Christine Downing (1987)
Paola Ceccarelli (2005)
Athene, Pallas Athena, Minerva (Roman)
Hesiod's Theogony, Ovid's Metamorphoses, Hyginus's Fabulae
Daughter of Zeus and Metis
In Greek mythology, Athena (pronounced uh-THEE-nuh) was the goddess of wisdom, warfare, and crafts. She was the favorite child of Zeus (pronounced ZOOS) and one of the most powerful of the twelve Olympian gods. Although Athena was worshiped in many cities, the Athenians considered her to be their special protector and named their city after her; no other Greek god has such a specific association with a city. Many rulers sought her wisdom in both government and military matters. The Romans called her Minerva (pronounced mi-NUR-vuh).
Like Artemis (pronounced AHR-tuh-miss), the goddess of the hunt, Athena was a virgin goddess. Unlike Artemis, she did not reject men. Athena took an active part in the lives of many heroes and enjoyed their bravery in battle. As a goddess of battle, she stood alongside warriors she favored and gave them courage in the fight; she particularly favored those warriors who were both strong and intelligent. Her main weapon was the aegis, a shield that inspired panic in her enemies when she raised it in battle.
Balancing her role as a goddess of warfare is her role as the goddess of the arts and domestic crafts such as sewing. In both aspects of her character, Athena represents rational organization, moderation, and intelligent preparation. She is therefore closely associated with social organization in its ideal form, and the welfare of the community was of particular interest to her.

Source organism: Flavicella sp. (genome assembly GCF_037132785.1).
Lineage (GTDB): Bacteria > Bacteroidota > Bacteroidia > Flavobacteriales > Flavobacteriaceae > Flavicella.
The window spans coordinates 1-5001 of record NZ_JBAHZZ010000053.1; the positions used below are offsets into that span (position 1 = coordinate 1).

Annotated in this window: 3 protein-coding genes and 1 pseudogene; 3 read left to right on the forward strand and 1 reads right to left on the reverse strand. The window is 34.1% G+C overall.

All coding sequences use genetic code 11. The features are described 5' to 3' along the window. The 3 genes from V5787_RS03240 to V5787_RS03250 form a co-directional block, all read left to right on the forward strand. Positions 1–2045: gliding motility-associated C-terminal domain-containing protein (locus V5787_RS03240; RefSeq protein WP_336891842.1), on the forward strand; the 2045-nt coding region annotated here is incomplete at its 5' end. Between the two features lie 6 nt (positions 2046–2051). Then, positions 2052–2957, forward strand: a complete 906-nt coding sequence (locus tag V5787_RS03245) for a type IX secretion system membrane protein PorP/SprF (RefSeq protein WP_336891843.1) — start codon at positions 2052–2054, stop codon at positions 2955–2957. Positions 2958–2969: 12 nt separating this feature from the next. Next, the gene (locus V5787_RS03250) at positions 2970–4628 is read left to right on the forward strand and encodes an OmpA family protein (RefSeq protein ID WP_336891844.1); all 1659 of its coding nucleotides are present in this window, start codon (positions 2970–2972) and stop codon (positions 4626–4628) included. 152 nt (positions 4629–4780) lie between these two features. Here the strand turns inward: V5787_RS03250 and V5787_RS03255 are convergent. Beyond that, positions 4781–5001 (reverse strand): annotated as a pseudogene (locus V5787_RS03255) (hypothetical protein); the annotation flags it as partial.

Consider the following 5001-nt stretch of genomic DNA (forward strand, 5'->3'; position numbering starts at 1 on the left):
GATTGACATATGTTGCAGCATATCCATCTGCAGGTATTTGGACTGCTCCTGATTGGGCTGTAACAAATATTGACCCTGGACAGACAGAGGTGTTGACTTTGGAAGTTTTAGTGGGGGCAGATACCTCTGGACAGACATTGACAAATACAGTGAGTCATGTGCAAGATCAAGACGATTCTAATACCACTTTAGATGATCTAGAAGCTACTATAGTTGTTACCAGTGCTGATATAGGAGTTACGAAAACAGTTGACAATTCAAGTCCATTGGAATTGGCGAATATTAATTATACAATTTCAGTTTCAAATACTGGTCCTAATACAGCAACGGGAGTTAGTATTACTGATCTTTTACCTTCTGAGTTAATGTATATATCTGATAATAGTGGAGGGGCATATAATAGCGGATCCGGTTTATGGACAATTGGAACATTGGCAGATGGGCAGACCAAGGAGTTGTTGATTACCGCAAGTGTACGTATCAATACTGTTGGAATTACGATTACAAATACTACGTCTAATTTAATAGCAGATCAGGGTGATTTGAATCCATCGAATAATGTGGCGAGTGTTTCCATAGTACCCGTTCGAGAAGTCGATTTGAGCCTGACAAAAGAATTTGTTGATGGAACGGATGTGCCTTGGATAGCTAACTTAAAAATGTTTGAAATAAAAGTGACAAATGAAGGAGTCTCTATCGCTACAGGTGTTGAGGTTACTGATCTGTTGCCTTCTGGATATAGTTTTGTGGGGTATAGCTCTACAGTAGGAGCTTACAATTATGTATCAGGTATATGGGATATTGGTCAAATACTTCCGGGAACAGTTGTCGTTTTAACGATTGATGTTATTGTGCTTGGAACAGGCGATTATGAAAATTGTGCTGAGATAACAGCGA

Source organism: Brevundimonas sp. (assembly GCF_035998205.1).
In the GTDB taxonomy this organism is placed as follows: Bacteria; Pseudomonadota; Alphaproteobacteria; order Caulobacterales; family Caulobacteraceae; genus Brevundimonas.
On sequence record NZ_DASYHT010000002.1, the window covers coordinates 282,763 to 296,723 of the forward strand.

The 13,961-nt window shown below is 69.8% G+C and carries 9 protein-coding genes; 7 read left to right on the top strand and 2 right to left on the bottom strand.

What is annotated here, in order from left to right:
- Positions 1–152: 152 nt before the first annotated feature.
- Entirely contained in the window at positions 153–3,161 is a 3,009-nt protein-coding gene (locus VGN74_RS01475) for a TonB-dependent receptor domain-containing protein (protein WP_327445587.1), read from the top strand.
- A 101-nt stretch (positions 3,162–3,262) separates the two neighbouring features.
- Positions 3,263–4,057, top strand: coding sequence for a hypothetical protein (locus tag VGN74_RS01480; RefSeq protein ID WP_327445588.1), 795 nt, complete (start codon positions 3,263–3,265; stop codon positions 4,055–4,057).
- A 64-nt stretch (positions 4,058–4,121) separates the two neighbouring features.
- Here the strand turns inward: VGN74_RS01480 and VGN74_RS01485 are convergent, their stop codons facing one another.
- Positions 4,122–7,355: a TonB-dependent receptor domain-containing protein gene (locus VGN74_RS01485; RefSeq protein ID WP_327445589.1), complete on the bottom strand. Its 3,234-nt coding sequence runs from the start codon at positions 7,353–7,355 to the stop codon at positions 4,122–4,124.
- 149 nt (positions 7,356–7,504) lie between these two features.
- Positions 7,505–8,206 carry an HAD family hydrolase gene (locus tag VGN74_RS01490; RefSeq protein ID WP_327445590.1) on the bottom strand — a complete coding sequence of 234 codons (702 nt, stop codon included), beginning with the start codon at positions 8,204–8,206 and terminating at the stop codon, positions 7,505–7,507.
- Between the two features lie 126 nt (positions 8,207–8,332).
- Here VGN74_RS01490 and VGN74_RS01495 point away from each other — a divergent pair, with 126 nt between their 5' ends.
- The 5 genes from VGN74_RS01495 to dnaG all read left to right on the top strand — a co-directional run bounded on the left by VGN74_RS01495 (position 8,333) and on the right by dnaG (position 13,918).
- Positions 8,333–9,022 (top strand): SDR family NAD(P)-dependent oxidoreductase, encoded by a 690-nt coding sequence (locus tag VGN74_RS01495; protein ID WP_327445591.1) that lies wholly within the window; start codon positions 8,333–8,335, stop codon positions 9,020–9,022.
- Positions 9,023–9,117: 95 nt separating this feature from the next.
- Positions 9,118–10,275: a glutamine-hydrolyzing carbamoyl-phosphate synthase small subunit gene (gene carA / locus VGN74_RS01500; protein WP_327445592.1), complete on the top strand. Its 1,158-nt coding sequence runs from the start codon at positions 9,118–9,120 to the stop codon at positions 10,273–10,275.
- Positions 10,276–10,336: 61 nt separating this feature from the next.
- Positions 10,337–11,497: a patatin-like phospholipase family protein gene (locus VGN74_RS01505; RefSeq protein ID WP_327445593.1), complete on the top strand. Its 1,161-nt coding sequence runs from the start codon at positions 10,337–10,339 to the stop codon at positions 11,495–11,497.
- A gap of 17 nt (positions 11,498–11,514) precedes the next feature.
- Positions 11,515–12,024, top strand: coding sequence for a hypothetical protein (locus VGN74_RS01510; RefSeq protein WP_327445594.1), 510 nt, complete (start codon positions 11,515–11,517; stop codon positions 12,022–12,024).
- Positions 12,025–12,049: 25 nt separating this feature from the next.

Athena was the daughter of Zeus and of the Titan Metis (pronounced MEE-tis), known for her knowledge and wisdom. Metis had tried to avoid Zeus's advances by changing herself into different animals, but her tactic failed, and she became pregnant. Zeus learned from an oracle (or person through which the gods communicated with humans) that Metis was expecting a girl. The oracle also predicted that if Metis and Zeus had a male child, the boy would overthrow his father when he grew up, just as Zeus had overthrown his father. To protect himself from this possibility, Zeus swallowed Metis after she changed herself into a fly. Some sources say that Zeus did this mainly because he wanted to possess her wisdom.
Time passed and one day Zeus developed a terrible headache. He cried out in pain, saying he felt as if a warrior were stabbing him from inside with a spear. Hephaestus (pronounced hi-FES-tuhs), the god of metalworking, finally understood what was wrong and split Zeus's head open with an ax. Athena sprang out, fully grown and dressed in armor. By all accounts she was a dutiful daughter. For his part, Zeus tended to indulge Athena, which made the other gods jealous and angry.